Complaints and Misconduct
There are now two ways in which matters that have been assessed as potential misconduct may be handled:
- Management action by a line manager
- Disciplinary action for misconduct where it is felt that management action is not appropriate
Where a member is suspected of having committed a criminal or misconduct offence, this may result in a formal investigation. In such a case, the member may be subject to both a criminal investigation and an internal misconduct investigation. Where there is a criminal investigation a member has the same rights as any individual who is investigated for an alleged criminal offence under the provisions of the Police and Criminal Evidence Act 1984.
The misconduct will be subject of a severity assessment as to the whether the conduct amounts to either misconduct or gross misconduct.
Misconduct is a breach of the Standards of Professional Behaviour.
Gross Misconduct means a breach of the Standards of Professional Behaviour so serious that dismissal would be justified.
Written notice must be given to the member under Regulation 15 of the Police (Conduct) Regulations 2008 or 14A of the Police (Complaint and Misconduct) Regulations 2004 (as amended). This notice should be served as soon as is practicable, unless to do so would prejudice the investigation or any other investigation (including a criminal one).
The member should be informed that whilst he/she does not have to say anything it may harm their case if he/she does not mention, when interviewed or when providing any information, something which he/she relies on in any subsequent proceedings.
Further, he/she should be informed that a written or oral statement may be made to the investigator within 10 days of receipt of the notice. In addition the member is encouraged to suggest at an early stage any line of enquiry that would assist the investigation and to pass on any material they consider relevant to the enquiry. The member has the right to seek advice from the Police Federation at all stages of an investigation, and has the right to be accompanied by a police friend” to any meeting, interview or hearing.
For further information on the services of a “police friend”, contact the JBB. It is important for a member to seek advice at the earliest possible stage and certainly prior to making any formal statement.
If the case is referred to a misconduct hearing or special case hearing (a fast track hearing), the member has the right to be represented by a lawyer.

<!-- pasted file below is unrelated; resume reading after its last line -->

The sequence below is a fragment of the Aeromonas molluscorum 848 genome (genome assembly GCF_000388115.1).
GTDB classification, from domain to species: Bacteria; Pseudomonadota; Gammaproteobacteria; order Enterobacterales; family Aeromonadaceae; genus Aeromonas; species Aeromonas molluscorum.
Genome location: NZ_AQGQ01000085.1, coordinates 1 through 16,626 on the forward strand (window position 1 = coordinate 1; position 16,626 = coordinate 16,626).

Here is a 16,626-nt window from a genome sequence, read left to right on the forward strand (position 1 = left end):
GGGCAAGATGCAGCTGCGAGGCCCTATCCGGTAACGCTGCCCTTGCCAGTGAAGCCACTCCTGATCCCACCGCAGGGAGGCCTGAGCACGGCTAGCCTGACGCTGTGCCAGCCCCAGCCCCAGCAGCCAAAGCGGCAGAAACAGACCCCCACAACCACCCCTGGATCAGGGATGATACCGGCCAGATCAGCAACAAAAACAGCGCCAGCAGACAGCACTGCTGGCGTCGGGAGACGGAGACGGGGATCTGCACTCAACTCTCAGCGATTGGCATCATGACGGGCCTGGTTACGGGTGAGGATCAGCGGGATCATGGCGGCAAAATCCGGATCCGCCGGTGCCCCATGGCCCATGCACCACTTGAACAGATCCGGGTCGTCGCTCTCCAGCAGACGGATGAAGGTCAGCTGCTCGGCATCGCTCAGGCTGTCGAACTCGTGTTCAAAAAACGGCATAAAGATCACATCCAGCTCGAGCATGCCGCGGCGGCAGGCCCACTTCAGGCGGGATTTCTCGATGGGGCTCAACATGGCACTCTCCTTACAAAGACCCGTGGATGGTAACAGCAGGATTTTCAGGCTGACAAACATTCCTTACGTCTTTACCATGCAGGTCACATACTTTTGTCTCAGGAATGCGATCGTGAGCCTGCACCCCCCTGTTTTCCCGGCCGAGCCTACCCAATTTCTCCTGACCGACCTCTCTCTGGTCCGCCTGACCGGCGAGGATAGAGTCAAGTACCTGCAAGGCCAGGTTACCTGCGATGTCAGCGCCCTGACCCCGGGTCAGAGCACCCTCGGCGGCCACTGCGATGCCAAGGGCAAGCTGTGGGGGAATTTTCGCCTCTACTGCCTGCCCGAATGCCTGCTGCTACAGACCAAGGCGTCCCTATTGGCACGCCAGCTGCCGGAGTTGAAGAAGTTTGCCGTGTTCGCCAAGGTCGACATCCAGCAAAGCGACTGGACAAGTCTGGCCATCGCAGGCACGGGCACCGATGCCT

A temporary move to a new location or role must always be considered first as an alternative to suspension. If the member is suspended it should be with pay at the rate which applied at the time of the suspension. Pay may only be withheld in very limited circumstances (Paragraph 1 of Schedule 2 to the Police Regulations 2003). The position in relation to allowances is more complicated and advice should be sought from your JBB office. The use of suspension must be reviewed at least every 4 weeks and should be used as a last resort.
Interviews during investigation
Formal interview will not always be necessary. In low level misconduct cases, it may be more appropriate to request a written account from the member. If an interview takes place it may be electronically recorded. If not, then a written record or summary of the discussion must be given to the person being interviewed.
Where the matter to be investigated involves both criminal and misconduct allegations, it should be made clear to the member concerned at the start of the interview whether it is in respect of the criminal or misconduct allegations. Anything said by the member concerned in a misconduct interview when not under caution could be subject to an inadmissibility ruling by the court at any subsequent trial. If necessary, appropriate legal advice may be requested.
Low level complaints can be handled through a process of ‘Local Resolution’ which seeks to provide the complainant with a speedy and satisfactory response.
Local Resolution is considered appropriate only if the actions of the member involved should not result in criminal or disciplinary proceedings. Once a complainant has agreed in writing to Local Resolution they cannot change their mind. Local Resolution is normally dealt with by the member’s supervisor. Any explanation given by the member is purely voluntary. Nobody can apologise on the member’s behalf unless they specifically authorise them to do so. If the member accepts all or some of the events detailed in the complaint and/or has an explanation for their actions and want this to be passed on to the complainant, this can be done.
Local Resolution will not be considered as formal disciplinary action although it does not prevent a manager from making a note of the action taken and recording this on the member’s Performance and Development Review.
For a copy of the complete Home Office Guidance on Police Misconduct, Unsatisfactory Performance and Attendance Management Procedures refer to Home Office Circular 26/2008.